So we locate oppression in the very identities we have, and in transgressing those identities (which are completely “constructed” and therefore can be (successfully) denied and transgressed without “natural” blowback, we can fight oppression and emancipate humanity. QED.
The prize has already caused a scandal. Butler is accused of “anti-Semitism” because she supports a (selective ) boycott of Israel.
No. She’s accused of being a useful idiot to anti-Semites. Of course, admitting that would make it harder to dismiss the criticism, so let’s go for the straw man.
And because at one conference, after the Second Lebanon War, she responded affirmatively to a question asked by someone in the audience as to whether it’s possible to include Hamas and Hezbollah in the “global left,” this answer has also been added to the charges against her (of course, the people bandying it about aren’t part of any “global left,” but why not be insulted in its name in order to wring a little more guilt out of the German prize committee? ).
This is cute. Including something as odiously regressive as Hamas and Hizbullah on the progressive global Left is a betrayal of the very principles of any serious left (something like shilling for Stalin or Mao). But how dare outsiders criticize the ideological hypocrisy of ideologues!
This witch hunt originates in a dangerous strand of American Jewry that has been assaulting freedom of expression even in American universities. An article in The Jerusalem Post by one such person opened with the idiotic sentence, “Judith Butler … came to prominence as an anti-Israel agitator almost a decade ago.”
One could retort to the writer that “People mention you from time to time by virtue of your assaults on great men and women such as Noam Chomsky or Butler.”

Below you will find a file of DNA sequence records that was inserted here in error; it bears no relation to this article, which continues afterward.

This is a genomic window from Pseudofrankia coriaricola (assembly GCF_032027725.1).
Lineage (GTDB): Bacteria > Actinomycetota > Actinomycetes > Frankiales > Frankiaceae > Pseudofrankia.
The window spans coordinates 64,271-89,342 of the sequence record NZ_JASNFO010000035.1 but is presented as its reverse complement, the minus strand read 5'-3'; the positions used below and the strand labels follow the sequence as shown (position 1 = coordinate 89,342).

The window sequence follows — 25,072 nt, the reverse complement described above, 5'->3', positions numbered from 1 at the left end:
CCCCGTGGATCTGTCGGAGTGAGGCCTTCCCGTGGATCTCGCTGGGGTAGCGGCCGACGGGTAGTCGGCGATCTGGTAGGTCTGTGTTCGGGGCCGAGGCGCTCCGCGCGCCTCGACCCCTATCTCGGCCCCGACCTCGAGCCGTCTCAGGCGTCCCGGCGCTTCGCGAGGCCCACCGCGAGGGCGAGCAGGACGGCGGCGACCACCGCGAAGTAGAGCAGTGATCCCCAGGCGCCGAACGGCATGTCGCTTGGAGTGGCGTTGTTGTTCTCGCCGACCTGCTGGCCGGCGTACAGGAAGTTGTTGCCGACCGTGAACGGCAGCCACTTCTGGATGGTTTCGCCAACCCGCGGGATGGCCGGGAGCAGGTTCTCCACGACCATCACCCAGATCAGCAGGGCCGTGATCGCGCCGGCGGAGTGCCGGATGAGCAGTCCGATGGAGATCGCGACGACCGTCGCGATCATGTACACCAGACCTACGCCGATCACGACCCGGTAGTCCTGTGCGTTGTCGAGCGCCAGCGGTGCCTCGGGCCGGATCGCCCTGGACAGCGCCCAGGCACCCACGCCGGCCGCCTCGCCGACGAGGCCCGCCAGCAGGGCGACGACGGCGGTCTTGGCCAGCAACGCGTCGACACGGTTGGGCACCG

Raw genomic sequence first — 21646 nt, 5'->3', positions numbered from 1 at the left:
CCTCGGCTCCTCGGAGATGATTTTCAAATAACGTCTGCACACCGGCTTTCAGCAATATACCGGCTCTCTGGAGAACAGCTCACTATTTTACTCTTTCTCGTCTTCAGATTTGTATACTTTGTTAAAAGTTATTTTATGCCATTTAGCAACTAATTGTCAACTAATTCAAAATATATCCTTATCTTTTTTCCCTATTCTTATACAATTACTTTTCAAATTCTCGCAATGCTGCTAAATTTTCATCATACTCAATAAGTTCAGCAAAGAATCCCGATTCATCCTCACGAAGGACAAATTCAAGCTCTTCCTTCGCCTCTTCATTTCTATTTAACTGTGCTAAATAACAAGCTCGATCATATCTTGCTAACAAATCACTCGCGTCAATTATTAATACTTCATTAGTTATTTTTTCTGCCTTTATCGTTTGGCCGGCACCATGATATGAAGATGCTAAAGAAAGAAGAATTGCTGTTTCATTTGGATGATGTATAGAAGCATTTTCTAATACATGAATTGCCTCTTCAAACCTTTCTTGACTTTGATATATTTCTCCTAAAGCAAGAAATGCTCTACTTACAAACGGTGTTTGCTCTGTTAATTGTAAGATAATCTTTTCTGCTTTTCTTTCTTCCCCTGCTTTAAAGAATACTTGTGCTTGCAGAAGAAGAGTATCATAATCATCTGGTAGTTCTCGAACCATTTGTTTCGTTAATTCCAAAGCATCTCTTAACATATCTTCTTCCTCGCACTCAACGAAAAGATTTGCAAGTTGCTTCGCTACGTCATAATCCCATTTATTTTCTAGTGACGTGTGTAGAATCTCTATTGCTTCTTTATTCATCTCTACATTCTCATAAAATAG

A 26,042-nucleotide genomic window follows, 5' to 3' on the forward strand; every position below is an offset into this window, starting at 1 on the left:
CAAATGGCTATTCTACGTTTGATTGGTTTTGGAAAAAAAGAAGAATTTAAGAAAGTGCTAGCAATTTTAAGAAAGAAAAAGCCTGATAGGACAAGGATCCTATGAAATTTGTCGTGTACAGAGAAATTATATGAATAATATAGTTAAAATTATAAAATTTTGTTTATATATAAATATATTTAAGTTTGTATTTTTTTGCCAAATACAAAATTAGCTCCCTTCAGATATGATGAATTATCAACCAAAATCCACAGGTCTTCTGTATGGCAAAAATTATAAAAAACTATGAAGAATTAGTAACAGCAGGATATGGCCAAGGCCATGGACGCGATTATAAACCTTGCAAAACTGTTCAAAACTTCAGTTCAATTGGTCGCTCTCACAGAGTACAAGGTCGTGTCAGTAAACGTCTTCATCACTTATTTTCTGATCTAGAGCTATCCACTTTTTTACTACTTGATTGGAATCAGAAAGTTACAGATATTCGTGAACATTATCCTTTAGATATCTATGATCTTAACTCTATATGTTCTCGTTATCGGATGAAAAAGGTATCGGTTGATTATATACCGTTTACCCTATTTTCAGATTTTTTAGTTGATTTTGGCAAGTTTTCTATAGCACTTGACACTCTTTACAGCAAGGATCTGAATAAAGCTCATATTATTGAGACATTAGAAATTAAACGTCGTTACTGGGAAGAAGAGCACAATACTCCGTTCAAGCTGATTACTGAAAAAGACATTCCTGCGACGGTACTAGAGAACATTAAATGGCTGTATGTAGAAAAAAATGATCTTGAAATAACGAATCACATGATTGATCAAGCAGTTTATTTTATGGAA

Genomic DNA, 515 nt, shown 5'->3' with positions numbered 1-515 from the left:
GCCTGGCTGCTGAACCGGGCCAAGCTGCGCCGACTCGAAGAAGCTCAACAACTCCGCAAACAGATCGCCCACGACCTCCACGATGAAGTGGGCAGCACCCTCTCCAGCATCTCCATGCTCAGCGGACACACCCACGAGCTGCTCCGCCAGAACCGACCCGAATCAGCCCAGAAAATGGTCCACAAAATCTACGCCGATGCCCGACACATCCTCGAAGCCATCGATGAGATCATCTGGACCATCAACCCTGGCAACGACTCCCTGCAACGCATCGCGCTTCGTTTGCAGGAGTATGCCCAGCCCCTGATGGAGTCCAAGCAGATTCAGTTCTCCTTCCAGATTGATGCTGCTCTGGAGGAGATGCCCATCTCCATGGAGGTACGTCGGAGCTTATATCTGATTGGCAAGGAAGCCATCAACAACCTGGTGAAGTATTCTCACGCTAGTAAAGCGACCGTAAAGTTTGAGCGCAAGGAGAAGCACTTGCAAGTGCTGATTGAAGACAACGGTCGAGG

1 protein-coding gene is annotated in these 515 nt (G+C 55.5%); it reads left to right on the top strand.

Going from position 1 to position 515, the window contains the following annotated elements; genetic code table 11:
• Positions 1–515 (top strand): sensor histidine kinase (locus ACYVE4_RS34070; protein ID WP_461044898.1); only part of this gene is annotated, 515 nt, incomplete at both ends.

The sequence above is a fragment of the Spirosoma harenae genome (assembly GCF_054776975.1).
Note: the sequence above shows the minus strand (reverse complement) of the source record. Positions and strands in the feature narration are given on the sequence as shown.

Ouch. Great men and women like Chomsky and Butler? How is it in the echo-chamber?
One could also reply by citing figures: In 1990, Butler’s book “Gender Trouble” sold some 100,000 copies, becoming a worldwide best-seller despite not containing a single word about Palestine.
A close reader might have noticed that the idiotic sentence was not about Butler’s academic prominence, but about her anti-Israel agitation.
Nevertheless, the question of Palestine is indeed central to the intellectual criticism of the professor from Berkeley, as it is to others interested in the exclusion of certain populations. The way the Western discourse of rights is conducted is based on erasing those whose rights don’t count.
Again with the absence of the “other” (here defined as the “others” whose rights don’t count). Never mind that these poor subalterns come from a culture where the only “discourse of rights” is a demopathic attack on the West (here repeated by a dupe), and where neither Palestinians nor Jews stand a chance of getting any rights.